Zigong said: “If you had a precious piece of jade, would you hide it in a box for safekeeping or would you try and sell it for a good price?” Confucius said: “I would sell it! I would sell it! All I’m waiting for is the right price.” (1)
Pricing is one of the trickiest tasks in business. Set it too high and you risk putting off potential customers. Set it too low and you risk leaving money on the table – not to mention attracting customers who don’t appreciate the full value of the product or service you are offering. Continue reading Leadership lessons from Confucius: waiting for the right price
The Grand Steward asked Zigong: “Your master’s a true sage, isn’t he? He’s skilled in so many things.” Zigong replied: “Heaven indeed made him a sage, but he also happens to have many different skills.” When he heard of this, Confucius said: “What does the Grand Steward know about me? In my youth I was poor, so I had to learn a number of menial skills. Does a leader usually have so many different skills? I don’t think so.”
There’s no better preparation for adult life than a part-time or temporary job waiting tables, flipping burgers, valeting cars, doing construction, or working on a production line. You can learn far more in few months from that about how the world really works than studying two years for an MBA in a fancy college. It’s only though practical experience that you can understand the challenges of working with other people from diverse backgrounds, dealing with prickly customers, and meeting seemingly impossible deadlines. Continue reading Leadership lessons from Confucius: real world experience
Duke Chu of Wei (衛出公) only became the ruler of the state because his father, the former crown prince Ji Kuaikui (姬蒯瞶), had been forced to flee the state after failing in an attempt to kill Nanzi (南子), the notorious consort of his father, Duke Ling (衛靈公), in 499 BCE. Continue reading Contemporary figures in the Analects of Confucius: Duke Chu of Wei
Ran Qiu said: “Does the Master support the Duke of Wei?” Zigong said: “Well, I’m going to ask him.” Zigong went in and asked Confucius: “What sort of people were Boyi and Shuqi?” “They were virtuous men of old.” “Did they complain?” “They sought goodness and attained goodness. Why should they have complained?” Zigong left and said to Ran Qiu: “The Master does not support the Duke of Wei.”
Don’t make the mistake of assuming that other people will support you just because you have a good relationship with them. Learn to accept that their opinions will differ from yours no matter how close you happen to be with them. In fact, the stronger the bond you have with someone, the greater the chance that they will free to voice their disagreement with you. Continue reading Leadership lessons from Confucius: a tawdry tale
Zigong said: “What about someone who acts generously towards the people and benefits the masses? Could that be described as goodness?” Confucius said: “Why stop at calling it goodness? It could be defined as perfection. Even Yao and Shun wouldn’t be able to match it! Good people help others get on their feet while establishing their own career; they help others to achieve their goals while achieving their own objectives. By standing in other people’s shoes, it can be said that they’re on the right track to goodness.” (1) (2)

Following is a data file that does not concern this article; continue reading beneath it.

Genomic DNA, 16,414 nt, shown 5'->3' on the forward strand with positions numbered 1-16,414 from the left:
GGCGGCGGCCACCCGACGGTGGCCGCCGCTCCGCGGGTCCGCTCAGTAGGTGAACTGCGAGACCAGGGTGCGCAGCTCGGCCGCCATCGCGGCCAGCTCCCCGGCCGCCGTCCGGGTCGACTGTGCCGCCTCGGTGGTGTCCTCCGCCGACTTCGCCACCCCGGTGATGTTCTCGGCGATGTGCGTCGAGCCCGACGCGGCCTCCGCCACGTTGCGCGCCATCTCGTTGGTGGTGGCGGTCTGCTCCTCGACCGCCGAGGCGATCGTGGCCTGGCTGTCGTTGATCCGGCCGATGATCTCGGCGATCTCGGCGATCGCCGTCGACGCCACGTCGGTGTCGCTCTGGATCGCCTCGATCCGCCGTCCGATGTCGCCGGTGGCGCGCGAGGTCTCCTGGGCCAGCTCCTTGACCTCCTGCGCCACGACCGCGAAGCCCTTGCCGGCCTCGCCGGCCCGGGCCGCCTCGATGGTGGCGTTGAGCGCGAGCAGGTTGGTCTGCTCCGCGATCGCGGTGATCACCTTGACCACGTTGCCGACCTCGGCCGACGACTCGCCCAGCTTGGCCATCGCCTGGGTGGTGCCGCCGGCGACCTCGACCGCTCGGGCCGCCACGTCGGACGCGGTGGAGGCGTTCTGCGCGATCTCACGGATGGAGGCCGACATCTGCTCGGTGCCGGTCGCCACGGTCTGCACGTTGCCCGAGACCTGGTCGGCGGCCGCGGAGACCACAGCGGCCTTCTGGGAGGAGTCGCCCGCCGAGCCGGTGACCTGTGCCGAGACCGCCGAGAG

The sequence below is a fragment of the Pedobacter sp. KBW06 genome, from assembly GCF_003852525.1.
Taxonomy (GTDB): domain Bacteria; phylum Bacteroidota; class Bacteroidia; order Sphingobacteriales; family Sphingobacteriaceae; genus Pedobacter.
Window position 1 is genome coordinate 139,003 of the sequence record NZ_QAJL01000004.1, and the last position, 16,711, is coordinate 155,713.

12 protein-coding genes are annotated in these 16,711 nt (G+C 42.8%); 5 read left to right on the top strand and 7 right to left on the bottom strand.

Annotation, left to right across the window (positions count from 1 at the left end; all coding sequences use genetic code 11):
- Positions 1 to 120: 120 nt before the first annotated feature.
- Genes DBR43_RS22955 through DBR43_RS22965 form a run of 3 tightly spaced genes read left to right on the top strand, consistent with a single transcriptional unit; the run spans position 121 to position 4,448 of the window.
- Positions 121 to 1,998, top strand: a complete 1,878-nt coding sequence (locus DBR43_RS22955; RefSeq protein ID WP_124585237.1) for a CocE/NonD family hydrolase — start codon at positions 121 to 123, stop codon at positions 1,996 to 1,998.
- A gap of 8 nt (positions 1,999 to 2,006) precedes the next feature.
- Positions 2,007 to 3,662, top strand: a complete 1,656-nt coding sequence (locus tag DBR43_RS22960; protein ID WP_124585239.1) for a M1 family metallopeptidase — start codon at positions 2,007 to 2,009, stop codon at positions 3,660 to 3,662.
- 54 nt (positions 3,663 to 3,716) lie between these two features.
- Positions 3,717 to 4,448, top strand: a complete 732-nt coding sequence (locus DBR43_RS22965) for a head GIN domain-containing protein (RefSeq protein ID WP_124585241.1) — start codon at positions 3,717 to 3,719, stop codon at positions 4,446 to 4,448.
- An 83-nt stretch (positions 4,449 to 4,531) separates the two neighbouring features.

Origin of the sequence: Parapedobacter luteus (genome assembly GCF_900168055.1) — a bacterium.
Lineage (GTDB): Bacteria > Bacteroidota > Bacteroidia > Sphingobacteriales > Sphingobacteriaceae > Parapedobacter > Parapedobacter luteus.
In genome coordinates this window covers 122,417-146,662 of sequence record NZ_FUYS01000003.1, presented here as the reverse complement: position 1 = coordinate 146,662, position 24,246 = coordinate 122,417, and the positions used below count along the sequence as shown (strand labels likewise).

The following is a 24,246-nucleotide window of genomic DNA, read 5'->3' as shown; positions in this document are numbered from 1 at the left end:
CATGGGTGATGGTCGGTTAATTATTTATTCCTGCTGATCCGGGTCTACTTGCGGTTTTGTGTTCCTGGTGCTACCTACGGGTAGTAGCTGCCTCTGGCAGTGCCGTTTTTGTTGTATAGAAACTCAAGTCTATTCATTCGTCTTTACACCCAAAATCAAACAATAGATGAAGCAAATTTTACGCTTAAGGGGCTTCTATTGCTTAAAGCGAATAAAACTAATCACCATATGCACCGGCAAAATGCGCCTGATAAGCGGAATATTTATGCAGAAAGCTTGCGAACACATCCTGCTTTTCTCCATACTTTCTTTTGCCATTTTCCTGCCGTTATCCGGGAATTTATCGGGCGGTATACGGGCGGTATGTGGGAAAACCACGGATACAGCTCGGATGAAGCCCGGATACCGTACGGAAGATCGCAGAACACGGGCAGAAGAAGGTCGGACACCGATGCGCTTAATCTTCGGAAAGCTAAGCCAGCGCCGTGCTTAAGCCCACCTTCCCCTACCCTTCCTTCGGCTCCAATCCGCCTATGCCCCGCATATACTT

A rising tide lifts all boats. Leadership is not just about improving your own effectiveness but also that of everyone around you. It requires building a platform that enables everyone to learn and grow. Continue reading Leadership lessons from Confucius: a rising tide lifts all boats
Kong Wenzi (孔文子) was the posthumous name given to Kong Yu (孔圉) a minister of the state of Wei (魏)) who died about a year before Confucius in about 480 BCE.
Kong’s posthumous name literally means Kong-the-Refined or Kong-the-Cultured. Some people considered this to be rather ironic given that he was said to have been rather an unsavory character notorious for his disloyalty and dissoluteness. Continue reading Contemporary figures in the Analects of Confucius: Kong Wenzi
Zigong said: “The teachings of the master can be learned; but his views on the nature of things and the way of heaven can’t be learned.” (1)
What’s the purpose of education? Is it to teach people how to think or what to think? Continue reading Leadership lessons from Confucius: the teachings of the master
Book 1 is one of the shortest books in the Analects with just sixteen chapters. In addition to Confucius, it introduces five of his followers including two of his most faithful companions, Zigong and Zixia.
Continue reading Analects of Confucius Book 1: by numbers
The character 文 (wén) originally meant “patterns”, though it is more often translated as “culture” or “civilization” as it refers to arts such as literature, calligraphy, music, ritual, mathematics, and even archery and charioteering. Continue reading Analects of Confucius Book 1: Confucius on culture